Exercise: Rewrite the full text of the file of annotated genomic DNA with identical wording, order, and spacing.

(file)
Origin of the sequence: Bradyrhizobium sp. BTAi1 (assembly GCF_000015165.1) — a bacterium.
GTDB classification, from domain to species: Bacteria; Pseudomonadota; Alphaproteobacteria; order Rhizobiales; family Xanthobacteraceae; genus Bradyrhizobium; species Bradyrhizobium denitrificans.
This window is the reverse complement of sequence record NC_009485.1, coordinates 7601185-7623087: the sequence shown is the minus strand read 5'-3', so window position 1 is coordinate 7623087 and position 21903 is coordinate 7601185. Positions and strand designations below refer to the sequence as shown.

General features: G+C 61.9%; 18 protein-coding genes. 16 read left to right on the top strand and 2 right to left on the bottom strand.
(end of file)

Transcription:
Origin of the sequence: Bradyrhizobium sp. BTAi1 (assembly GCF_000015165.1) — a bacterium.
GTDB classification, from domain to species: Bacteria; Pseudomonadota; Alphaproteobacteria; order Rhizobiales; family Xanthobacteraceae; genus Bradyrhizobium; species Bradyrhizobium denitrificans.
This window is the reverse complement of sequence record NC_009485.1, coordinates 7601185-7623087: the sequence shown is the minus strand read 5'-3', so window position 1 is coordinate 7623087 and position 21903 is coordinate 7601185. Positions and strand designations below refer to the sequence as shown.

General features: G+C 61.9%; 18 protein-coding genes. 16 read left to right on the top strand and 2 right to left on the bottom strand.